The National Show Horse was developed as a breed that would combine the characteristics of the Arabian and the American Saddlebred. They are a charismatic, exciting, athletic animal that thrills the crowds whenever they are brought into the ring.
Bringing a new excitement to the world of showing horses was the main purpose in developing the National Show Horse. They are an exciting horse and they pass the excitement on to the people who are watching them.
They have the beauty, stamina and refinement of the Arabian paired with the high-stepping motion and size of the American Saddlebred. They are very graceful yet athletic animals that always receive standing ovations from the crowd. They are sometimes called “The Peacock of the Show Ring.”
It exhibits balanced, powerful motion coming from the hindquarters, with flexion and extension in the front legs. In addition to their beauty and charisma the National Show Horse also has a wonderful disposition.
Averaging between 15 and 17 hands, the National Show Horse is a fairly large, attractive animal. They have a small head with a straight or concave profile, much like that of an Arabian. They have large eyes and small noses.
This elegant head is set upon a long, high-set neck without a pronounced crest. They have pronounced withers and sloping shoulders. The back is short and level. They have long forearms and short cannons in front, with long, angled pasterns on both the front and rear legs.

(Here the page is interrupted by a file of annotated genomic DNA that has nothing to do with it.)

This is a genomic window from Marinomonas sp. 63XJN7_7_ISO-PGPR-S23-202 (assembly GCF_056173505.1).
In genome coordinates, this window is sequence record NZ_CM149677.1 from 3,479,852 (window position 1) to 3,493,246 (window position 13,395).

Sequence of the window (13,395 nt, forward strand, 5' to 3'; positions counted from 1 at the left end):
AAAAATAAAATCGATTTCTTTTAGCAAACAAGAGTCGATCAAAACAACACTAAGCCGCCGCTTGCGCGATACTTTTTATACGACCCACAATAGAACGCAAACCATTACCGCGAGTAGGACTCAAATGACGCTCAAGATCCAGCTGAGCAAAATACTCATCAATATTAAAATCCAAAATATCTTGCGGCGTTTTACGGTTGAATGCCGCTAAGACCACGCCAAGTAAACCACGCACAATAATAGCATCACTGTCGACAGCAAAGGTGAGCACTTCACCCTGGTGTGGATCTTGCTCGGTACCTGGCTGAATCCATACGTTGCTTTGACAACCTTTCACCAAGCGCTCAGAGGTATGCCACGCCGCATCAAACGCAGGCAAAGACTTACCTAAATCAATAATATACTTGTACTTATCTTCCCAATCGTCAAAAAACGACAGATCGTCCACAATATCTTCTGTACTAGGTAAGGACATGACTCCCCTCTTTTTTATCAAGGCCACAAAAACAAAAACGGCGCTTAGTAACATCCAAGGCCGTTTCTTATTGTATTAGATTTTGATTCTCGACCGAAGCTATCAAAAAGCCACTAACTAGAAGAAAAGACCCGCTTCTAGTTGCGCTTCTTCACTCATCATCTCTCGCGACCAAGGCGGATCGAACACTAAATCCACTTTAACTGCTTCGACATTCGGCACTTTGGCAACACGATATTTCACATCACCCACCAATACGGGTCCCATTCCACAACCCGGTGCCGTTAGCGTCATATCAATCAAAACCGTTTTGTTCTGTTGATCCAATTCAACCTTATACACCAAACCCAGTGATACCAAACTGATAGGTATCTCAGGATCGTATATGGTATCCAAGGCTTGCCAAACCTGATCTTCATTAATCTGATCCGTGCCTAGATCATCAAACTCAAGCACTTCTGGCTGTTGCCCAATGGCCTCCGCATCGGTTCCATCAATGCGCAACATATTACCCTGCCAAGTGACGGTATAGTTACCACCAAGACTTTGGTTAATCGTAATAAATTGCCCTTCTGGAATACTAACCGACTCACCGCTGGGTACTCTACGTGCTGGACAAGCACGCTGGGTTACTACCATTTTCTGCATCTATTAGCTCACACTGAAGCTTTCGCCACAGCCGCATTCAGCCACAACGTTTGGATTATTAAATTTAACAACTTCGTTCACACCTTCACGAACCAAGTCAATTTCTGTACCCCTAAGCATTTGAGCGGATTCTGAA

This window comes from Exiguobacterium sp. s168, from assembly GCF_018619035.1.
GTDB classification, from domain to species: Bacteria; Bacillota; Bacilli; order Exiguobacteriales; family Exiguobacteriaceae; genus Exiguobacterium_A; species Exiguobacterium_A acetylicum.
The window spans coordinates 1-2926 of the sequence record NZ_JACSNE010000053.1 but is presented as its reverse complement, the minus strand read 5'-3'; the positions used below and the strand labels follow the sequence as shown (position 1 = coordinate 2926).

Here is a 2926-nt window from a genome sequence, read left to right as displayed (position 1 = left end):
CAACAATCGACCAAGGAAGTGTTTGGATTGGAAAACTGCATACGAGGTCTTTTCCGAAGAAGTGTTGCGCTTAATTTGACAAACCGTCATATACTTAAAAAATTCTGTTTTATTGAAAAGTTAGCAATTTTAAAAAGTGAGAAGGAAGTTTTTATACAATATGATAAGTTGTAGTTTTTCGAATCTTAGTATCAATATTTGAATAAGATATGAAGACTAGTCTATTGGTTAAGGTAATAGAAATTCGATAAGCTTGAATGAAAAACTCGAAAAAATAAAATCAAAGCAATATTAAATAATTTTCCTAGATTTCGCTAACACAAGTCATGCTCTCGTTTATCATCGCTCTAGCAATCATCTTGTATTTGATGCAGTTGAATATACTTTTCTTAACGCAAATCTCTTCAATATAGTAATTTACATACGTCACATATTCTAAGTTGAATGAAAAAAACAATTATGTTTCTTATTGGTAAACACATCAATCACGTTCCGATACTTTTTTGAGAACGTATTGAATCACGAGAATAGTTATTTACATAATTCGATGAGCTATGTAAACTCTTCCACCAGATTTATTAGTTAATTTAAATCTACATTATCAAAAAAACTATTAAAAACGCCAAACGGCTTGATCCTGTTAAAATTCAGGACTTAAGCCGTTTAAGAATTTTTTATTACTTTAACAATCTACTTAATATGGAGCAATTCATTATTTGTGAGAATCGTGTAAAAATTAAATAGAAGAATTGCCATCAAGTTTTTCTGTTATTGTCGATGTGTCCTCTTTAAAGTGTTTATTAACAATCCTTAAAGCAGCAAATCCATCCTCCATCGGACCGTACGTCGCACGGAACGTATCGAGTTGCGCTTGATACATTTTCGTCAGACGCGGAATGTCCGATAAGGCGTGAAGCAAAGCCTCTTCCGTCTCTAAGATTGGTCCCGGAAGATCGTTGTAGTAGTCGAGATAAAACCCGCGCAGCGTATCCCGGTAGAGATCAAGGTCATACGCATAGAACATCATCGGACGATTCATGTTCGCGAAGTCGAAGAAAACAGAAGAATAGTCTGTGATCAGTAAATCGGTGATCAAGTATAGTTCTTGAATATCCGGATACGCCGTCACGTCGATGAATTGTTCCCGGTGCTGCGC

The tail is high-set and natural. National Show Horses appear in any color that Arabians and American Saddlebreds do. The National Show Horse was created in 1981 and was neither officially bred nor officially recognized until 1982.
At this time, the National Show Horse Registry was formed and allowed a period of open registration. During this time, a group of horses that acted as foundation stock for the breed were obtained. Today, the regulations are stricter, with only three types of stallions and mares being allowed to produce National Show Horses. These types are: Saddlebred, Arabian and National Show Horse.
For a National Show Horse to be registered, it must be the progeny of two horses registered with their respective organizations. Horses that are not National Show Horses but may breed National Show Horses must be approved by the NSHR board of directors.
Any of the above three breeds can be used, provided the foal is 25%-99% Arabian. The National Show Horse is successful in halter; English pleasure; pleasure driving; fine harness; five gaited; three gaited and Western pleasure.